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Author Topic: PC Mini 95: The Stories She Tells Herself  (Read 395 times)
Ocicat
Castle Watchcat
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Anything for a Weird Life


« on: February 04, 2017, 12:27:56 AM »

PodCastle Miniature 95: The Stories She Tells Herself


by Kelly Sandoval

read by Jen R. Albert

First published in Daily Science Fiction.

Rated R.

He stole her skin. Yes, that’s the one. He stole her skin, so he had her heart. Or her soul. The part of her that would have fought him otherwise.

Click here to continue reading.

Kelly Sandoval's fiction has appeared in Strange Horizons, Uncanny, and Best American Science Fiction and Fantasy. Because she hates free time, she edits the online short fiction magazine Liminal Stories with Shannon Peavey. She lives in Seattle, where the weather is always happy to make staying in and writing seem like a good idea. Her family includes a patient husband, a demanding cat, and an anarchist tortoise. You can find her online at kellysandovalfiction.com.

Listen to this week’s PodCastle!
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VranaCat
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« Reply #1 on: February 07, 2017, 09:11:44 PM »

I'm not gonna lie, this one lost me. I understand that its supposed to have a surreal dream like logic to it, but I honestly could not follow the thread from start to finish, and I'm not even sure if all the women mentioned in the story are the same one.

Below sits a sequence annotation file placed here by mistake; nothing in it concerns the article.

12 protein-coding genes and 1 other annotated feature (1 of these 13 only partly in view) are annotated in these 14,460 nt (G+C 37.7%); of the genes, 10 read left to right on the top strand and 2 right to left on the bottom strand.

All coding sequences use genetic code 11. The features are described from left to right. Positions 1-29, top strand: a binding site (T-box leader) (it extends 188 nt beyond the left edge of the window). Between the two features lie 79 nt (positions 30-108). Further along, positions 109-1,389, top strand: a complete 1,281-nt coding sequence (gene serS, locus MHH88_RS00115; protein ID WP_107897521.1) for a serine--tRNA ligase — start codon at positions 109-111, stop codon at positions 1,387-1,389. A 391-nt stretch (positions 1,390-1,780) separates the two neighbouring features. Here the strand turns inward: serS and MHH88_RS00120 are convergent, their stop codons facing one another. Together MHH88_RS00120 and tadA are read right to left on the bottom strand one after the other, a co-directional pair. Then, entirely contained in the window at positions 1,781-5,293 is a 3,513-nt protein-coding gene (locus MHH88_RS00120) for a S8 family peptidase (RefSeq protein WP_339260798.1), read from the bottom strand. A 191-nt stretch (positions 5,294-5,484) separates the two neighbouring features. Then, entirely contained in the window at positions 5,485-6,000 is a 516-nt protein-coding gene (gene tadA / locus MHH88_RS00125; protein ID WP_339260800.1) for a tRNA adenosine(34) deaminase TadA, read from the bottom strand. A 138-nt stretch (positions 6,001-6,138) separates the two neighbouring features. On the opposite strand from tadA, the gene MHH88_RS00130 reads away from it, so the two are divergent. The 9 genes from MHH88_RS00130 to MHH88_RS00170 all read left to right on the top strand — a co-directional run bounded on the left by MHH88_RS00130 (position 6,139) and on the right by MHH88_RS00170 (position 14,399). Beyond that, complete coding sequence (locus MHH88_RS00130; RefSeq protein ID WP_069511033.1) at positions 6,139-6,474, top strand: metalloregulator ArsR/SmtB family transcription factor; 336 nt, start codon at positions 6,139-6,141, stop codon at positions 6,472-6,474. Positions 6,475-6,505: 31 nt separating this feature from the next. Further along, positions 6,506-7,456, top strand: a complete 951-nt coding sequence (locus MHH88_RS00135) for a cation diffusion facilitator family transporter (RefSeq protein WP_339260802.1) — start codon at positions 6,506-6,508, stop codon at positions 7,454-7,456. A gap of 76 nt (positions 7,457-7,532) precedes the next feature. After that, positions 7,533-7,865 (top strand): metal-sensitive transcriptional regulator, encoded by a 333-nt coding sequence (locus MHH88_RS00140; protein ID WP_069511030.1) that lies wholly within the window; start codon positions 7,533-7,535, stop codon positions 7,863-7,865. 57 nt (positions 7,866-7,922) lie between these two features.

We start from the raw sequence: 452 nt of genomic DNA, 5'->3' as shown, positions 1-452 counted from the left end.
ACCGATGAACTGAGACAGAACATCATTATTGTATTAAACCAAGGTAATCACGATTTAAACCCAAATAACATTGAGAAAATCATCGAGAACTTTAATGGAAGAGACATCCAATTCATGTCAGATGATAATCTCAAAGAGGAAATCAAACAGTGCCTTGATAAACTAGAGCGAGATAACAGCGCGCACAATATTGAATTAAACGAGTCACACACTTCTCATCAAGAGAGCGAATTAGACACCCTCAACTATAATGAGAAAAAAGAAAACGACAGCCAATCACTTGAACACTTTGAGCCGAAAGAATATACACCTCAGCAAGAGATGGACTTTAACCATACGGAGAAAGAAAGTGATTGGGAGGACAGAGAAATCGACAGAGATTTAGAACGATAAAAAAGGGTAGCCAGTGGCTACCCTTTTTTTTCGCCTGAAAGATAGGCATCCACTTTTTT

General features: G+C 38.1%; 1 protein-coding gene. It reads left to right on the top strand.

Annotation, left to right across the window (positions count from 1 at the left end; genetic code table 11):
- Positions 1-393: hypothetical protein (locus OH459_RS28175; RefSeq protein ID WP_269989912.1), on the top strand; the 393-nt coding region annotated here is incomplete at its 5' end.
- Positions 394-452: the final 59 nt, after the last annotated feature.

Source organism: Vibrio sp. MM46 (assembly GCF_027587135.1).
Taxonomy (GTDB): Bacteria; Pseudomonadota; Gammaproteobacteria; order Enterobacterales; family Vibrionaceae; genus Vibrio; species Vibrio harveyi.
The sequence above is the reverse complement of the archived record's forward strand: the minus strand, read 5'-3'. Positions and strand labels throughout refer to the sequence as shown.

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jenntabulous
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« Reply #2 on: February 09, 2017, 12:47:16 PM »

This one reminded me a lot of Jeannette Winterson, because it doesn't always seem to make sense and yet I love it. There's mixed metaphors all over. Is she a selkie? Is he a dragon? Or are those just the words she uses to make the story safe? If it's a fairy tale, then it's all right. But it has this beautiful poetic flow to it. Maybe it doesn't make sense in your head, but your heart feels the words. It feels less like a story and more like sculpture, one you want to look at from every angle, maybe try to run your fingers over it if there's no one around and if you aren't too afraid that the museum has alarms installed. It's captivating and enthralling, even if it doesn't quite make sense. So TL;DR: it doesn't make logical sense, and that's what makes it beautiful.
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Ichneumon
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« Reply #3 on: February 16, 2017, 03:20:14 PM »

He captured her, she was powerless. She knew he was dangerous, but he became familiar. It was her choice after all, he will make her better. She remembered what she had lost, and hurt him to take it back.
A woman lost her identity to an abusive relationship, left him, but has still not healed. That's my interpretation anyways.
This story was an interesting blurring of lines.
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